What the Bureau suggest as the most probable reason behind the exceptional heat endured by Australians this September is that much of the rising temperature was actually caused by the high-pressure system which is located at the Tasman Sea and New South Wales, and that kept a large portion of northern and eastern Australia absolutely cloud free.

The parched soil and low rainfall rapidly allowed the high sunny temperature to heat the overlying air and the land surface.

Exceptional Heat Hit Different Territories in Australia

In September, many regions of Australia met with record-breaking temperature whereas some made it to the top ten warmest days’ list.

Queensland and New South Wales took the lead and experienced the hottest days of September –so far on record – the following week.

Whereas other regions such as Victoria and the Northern Territory along with South Australia, have days in the list of the top ten warmest for September.

As per the statement of the Bureau “More than 20 percent of Australia by area recorded its hottest September day on record during 22-29 September”.

As a whole, New South Wales suffered from its hottest day in September so far on record on 23rd September. The mean maximum temperature recorded on that day was 35.18°C, almost 1.5°C greater than the previous mark and in terms of long-term average, nearly 15°C warmer.

The Bureau also noticed some other climatic conditions according to which, since the year 1910, the spring season has warmed up around one degree all across Australia, which is consistent with what has been seen around the globe.

The Bureau said that “Studies undertaken by the Bureau and other scientific institutions have shown that climate change has contributed to the severity and frequency of recent heat events, including spring warmth,”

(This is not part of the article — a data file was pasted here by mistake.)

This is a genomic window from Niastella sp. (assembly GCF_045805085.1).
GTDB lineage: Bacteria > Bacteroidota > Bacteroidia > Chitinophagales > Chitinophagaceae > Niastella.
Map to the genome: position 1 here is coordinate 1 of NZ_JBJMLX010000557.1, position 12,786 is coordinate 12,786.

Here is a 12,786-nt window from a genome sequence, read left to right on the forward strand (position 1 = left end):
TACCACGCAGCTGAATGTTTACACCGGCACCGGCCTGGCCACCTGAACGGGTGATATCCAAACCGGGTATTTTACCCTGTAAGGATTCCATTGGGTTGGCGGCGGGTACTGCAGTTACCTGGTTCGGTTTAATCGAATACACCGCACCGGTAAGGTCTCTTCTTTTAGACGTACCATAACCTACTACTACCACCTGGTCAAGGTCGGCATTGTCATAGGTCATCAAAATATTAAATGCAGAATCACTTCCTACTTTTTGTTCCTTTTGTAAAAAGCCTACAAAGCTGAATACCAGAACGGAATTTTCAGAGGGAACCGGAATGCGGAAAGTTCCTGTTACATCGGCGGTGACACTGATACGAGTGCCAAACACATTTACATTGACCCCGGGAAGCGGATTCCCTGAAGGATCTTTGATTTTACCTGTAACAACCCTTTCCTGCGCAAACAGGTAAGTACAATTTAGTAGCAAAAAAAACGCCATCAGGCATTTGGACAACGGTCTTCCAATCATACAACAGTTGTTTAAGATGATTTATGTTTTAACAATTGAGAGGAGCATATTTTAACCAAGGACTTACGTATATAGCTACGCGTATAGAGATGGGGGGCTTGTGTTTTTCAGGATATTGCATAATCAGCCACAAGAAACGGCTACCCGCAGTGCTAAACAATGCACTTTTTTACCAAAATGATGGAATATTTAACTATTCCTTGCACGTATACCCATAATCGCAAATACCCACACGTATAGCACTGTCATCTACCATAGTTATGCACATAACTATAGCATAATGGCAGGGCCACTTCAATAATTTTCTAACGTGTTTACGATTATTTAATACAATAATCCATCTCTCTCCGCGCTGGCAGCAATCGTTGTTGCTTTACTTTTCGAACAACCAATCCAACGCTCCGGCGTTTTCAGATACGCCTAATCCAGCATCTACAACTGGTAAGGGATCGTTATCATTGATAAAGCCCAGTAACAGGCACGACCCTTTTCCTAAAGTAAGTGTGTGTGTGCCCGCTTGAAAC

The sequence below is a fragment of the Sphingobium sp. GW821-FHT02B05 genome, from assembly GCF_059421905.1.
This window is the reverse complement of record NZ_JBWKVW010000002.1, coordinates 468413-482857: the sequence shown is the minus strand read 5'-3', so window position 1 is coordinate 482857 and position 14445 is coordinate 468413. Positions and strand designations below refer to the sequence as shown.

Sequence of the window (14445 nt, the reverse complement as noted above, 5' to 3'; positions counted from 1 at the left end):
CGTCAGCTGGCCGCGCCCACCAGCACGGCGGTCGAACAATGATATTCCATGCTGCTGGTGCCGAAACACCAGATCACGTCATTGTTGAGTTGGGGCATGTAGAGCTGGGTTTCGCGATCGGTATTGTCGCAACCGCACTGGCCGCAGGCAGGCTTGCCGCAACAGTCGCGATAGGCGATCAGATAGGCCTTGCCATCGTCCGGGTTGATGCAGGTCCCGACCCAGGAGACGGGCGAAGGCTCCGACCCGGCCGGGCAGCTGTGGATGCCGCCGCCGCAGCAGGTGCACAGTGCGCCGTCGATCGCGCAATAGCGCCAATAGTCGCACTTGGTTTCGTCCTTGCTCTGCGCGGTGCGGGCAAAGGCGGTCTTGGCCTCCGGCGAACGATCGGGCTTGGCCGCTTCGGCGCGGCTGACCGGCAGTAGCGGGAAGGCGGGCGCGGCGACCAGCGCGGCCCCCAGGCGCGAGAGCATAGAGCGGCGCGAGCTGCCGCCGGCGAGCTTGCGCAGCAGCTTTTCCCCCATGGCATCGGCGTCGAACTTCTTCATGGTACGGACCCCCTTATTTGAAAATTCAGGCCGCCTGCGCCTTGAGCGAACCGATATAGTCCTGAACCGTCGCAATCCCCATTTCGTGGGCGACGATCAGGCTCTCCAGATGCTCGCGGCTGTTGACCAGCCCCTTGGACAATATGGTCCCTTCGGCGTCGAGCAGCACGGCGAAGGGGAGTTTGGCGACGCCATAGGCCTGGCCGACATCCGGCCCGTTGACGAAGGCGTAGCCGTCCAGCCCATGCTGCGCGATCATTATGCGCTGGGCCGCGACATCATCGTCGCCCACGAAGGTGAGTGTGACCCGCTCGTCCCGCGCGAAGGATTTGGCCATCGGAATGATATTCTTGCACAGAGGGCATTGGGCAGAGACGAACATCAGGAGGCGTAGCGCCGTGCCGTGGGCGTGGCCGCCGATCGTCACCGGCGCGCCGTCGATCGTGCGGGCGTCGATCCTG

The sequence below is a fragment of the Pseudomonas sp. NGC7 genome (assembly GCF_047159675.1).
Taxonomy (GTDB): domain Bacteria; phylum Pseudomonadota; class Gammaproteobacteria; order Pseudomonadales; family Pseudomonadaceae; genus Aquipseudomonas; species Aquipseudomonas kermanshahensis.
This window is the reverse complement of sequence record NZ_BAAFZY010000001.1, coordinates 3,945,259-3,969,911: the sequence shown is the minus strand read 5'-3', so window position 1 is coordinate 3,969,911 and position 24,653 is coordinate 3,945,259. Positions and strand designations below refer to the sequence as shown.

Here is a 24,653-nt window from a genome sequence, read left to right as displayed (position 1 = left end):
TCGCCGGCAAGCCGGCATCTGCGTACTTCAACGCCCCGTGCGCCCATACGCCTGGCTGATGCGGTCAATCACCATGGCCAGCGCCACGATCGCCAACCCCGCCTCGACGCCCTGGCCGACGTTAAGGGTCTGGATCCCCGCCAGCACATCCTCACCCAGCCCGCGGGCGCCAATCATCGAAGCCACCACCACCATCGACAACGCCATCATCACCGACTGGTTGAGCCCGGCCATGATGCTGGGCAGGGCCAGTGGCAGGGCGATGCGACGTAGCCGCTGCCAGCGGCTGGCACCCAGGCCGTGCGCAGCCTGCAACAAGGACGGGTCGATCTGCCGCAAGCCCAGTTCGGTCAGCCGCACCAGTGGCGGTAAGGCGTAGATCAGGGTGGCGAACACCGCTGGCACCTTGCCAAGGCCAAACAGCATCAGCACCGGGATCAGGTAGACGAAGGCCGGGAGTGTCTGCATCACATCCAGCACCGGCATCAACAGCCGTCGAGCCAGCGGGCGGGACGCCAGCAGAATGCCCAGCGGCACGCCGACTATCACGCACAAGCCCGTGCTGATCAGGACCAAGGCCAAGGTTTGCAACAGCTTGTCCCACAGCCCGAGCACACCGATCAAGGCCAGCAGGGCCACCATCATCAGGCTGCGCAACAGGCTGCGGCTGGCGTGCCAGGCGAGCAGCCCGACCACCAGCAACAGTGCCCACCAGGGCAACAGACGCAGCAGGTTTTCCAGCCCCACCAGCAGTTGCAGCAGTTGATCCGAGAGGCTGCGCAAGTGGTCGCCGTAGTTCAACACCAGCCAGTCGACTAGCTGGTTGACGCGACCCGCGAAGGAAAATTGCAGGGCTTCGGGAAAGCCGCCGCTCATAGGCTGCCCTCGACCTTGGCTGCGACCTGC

The effects of climate change are inevitable and the last option left to the nations worldwide is to seek well strategic measures to cut down the impact of climate change, and to stay prepared for meeting more challenges down the line.

Satellite Shows the Sea Ice Extent of the Arctic Reaching Eight Lowest

According to the report published by NASA and NSIDC – National Snow and Ice Data Center at the Colorado University, the ice in the Arctic Sea has reached it’s yearly lowest extent recently.
The NASA and NSIDC analyzed the data received via satellite which showed that at 4.64 million sq. kilometres (1.79 million sq. miles), the ice of the Arctic Sea’s minimum extent is the lowest (positioning eighth)considering the long-term and consistent satellite record which actually started in 1978.

Arctic sea ice is the planet’s air conditioner

The ice in the Arctic sea, the frozen layer of seawater that covers the vast area of the Arctic Ocean along with the neighbouring areas, is commonly referred as the air conditioner of the planet. This is because the ice surface bounces back the solar energy into space which eventually cools down the globe.

The ice cap of the sea varies with the season, shrinking in the summer and spring and growing in the winter and autumn. However, since the1970s, the minimum extent of summertime that generally occurs in the month of September has now decreased and at a rapid rate due to increasing temperatures.

As per the statistics of this year, the Arctic temperature has been a bit moderate, considering such high latitudes. Also, it was better and cooler than the average of other regions. Indeed, the minimum extent of sea ice in 2017 is 610,000 sq. miles that make around 1.58 million sq. kilometres below the average minimum in between 1981-2010.

According to NASA’s Goddard Space Flight Center senior climate scientist – Clair Parkinson – in Greenbelt Maryland;

“How much ice is left at the end of summer in any given year depends on both the state of the ice cover earlier in the year and the weather conditions affecting the ice, “The weather conditions have not been particularly noteworthy this summer. The fact that we still ended up with low sea ice extent is because the baseline ice conditions today are worse than the baseline 38 years ago.”